US Trade Shows - It Seems So Easy
Many non-US companies interested in starting to sell their products in the US invest significant amounts of time, money and effort in planning and exhibiting at a US trade show. Their reasoning - at first glance - seems to make sense. Let's show our products to the buyers in the industry and we should able to generate some orders.
For example, a China based automotive accessory manufacturer exhibited at the major automotive trade show in Las Vegas. The company had no US sales but hoped to find a US agent or distributor. A non-US manufacturer of disposable baby products sold in drug stores and supermarkets went to the Private Label trade show in Chicago. The company had no sales in the US but hoped to meet buyers from major US retail chains. A British software company which had no sales in the USA took a large booth at a US trade show to show their system to potential end users.
The Results Were the Same
In all three of these cases, the results were similar:
The company invested a significant amount of money to exhibit at the show
Americans at the show visited the booth and expressed interest. Many left business cards. Overall, the response was quite positive.
Despite their apparent success, after one year, the non-US companies had not made any sales to US customers.
Because in all of these situations, the NON-US COMPANY HAD NO US INFRASTRUCTURE OF ANY KIND AND MOST OF THE VISITORS AT THE SHOW WILL ONLY DEAL WITH A LOCAL US COMPANY. Putting it another way, as I wrote in my book
Marketing to America, from the perspective of the Americans, if you are not perceived as local, you simply don't exist!
So when the British company with great software was asked by an American end user where he could get the product, he was given an address in Manchester, England. The American cooled off quickly and never answered the e-mail follow up sent to him after the show. The same thing happened to the manufacturer of disposable baby products sold in drug stores. A number of retail chain buyers stopped at the booth to look at the products. Once they saw their overseas location and that there was no US sales office, they just laughed and walked away. The Chinese manufacturer, besides their lack of a US agent, learned that their products did not meet US standards.
Are You Really Ready for a US Trade Show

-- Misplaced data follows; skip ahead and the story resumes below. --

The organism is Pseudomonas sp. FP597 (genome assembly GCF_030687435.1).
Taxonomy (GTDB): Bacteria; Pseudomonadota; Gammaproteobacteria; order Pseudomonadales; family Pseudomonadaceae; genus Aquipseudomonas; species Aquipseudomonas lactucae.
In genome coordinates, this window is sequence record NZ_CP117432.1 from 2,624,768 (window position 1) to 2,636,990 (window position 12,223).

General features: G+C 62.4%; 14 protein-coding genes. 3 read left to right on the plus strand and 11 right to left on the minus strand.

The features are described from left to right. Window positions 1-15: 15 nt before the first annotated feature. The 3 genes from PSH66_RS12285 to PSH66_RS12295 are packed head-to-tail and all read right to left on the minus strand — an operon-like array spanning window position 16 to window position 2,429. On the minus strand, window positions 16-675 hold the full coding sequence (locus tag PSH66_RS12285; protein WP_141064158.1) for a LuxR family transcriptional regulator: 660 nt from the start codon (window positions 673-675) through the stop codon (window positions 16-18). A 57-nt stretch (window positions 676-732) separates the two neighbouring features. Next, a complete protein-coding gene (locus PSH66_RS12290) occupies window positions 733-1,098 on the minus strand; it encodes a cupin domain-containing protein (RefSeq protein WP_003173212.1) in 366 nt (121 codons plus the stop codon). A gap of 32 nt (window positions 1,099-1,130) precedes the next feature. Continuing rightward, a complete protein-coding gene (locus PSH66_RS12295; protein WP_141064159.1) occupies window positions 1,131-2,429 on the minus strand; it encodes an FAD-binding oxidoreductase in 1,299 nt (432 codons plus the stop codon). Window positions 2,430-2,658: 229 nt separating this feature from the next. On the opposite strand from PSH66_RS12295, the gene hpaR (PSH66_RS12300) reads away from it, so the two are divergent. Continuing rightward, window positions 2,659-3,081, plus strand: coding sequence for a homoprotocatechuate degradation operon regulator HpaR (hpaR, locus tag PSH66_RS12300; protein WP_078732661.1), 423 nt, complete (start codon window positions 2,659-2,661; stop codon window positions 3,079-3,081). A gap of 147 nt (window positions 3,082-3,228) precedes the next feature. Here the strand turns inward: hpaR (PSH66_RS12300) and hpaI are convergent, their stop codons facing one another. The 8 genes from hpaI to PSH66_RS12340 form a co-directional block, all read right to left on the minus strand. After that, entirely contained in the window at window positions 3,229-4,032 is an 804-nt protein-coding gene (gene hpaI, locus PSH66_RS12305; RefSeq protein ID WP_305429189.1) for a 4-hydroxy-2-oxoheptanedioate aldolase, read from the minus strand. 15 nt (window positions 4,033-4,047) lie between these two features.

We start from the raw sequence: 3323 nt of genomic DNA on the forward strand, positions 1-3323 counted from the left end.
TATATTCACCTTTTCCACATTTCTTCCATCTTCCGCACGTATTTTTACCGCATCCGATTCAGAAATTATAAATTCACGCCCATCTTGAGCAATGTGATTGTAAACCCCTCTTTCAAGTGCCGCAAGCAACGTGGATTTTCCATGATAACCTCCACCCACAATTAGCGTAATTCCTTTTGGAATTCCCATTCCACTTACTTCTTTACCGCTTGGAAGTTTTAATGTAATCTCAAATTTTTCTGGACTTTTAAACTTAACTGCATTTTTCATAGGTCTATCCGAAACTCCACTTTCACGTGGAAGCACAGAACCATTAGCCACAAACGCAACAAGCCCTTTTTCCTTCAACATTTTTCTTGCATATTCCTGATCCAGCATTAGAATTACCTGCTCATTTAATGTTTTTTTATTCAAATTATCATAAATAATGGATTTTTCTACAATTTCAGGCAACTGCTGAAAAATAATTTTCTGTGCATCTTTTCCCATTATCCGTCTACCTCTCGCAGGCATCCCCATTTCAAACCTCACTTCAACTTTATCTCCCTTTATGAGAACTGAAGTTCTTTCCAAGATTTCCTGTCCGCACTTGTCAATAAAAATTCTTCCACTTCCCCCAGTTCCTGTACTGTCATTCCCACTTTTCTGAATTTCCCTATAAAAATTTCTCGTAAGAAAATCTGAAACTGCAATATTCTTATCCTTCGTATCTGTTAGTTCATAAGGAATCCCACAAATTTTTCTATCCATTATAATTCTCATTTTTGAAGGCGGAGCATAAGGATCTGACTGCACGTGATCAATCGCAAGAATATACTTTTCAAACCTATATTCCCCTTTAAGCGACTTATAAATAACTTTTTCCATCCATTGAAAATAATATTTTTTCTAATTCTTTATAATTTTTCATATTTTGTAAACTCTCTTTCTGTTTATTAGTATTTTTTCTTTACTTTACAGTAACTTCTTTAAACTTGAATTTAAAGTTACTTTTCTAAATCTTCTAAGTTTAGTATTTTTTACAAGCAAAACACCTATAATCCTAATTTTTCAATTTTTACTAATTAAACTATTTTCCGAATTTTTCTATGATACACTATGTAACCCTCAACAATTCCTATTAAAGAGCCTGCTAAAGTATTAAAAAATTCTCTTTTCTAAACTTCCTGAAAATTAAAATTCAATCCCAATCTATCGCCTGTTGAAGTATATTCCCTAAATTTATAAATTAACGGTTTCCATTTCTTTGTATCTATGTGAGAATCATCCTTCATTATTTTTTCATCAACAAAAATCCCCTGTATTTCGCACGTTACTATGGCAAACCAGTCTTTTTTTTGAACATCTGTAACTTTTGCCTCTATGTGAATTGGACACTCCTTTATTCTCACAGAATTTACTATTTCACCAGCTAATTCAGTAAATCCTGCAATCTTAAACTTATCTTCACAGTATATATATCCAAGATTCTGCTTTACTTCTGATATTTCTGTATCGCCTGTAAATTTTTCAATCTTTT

Before investing your marketing budget in a US trade show, ask yourself the following questions:
- Have you really researched the US market? Do your products meet US standards? Is your promotional literature appropriate for US customers? Do you know what your competitors are offering, their pricing, programs, strengths and weakness? Most potential exporters to the US simply nod their heads saying they know everything they need to know, and then become shocked when they discover competing products with lower prices and better features at the show. If you haven't done, your homework, don't exhibit at a US trade show.
- Do you have products ready to sell? If you only have a prototype, then exhibiting your product at a US trade show is a great idea if you want to encourage other companies to copy your idea! Even patented products can be copied in some way. If you aren't ready to sell now or in the very near future, then stay home.
- Do you have a US sales office, a US distributor or agent? If your answer is no, then you are, to a large extent, wasting your time and money at a US trade show. Some potential exporters tell us that "we are going to the trade show to find a US distributor or agent". Our experience has shown that this is a poor strategy as most of the visitors to your booth will be local dealers or end users and not the large importer/distributors you are seeking. Waiting for such importers to come to your booth in a very "passive" approach. If you are seeking a US representative (master distributor, agent, rep or whatever), it will be more effective and far less costly to identify the right companies, find the decision makers and target them via phone calls which will lead to in-depth meetings in their offices and not a 30 second discussion at trade show booth.
Going to a US trade show is a great method of generating leads which will lead to sales and we strongly encourage non-US companies to exhibit there when they are ready. If you have done your homework, you have a US representative or office and you have products to sell, then by all means invest in the shows. But if you are only really interested in finding a US representative, then invest your efforts in recruiting one directly (or call Amcon and we will do this for you - yes this is a blatant plug but hey, it is our web site!).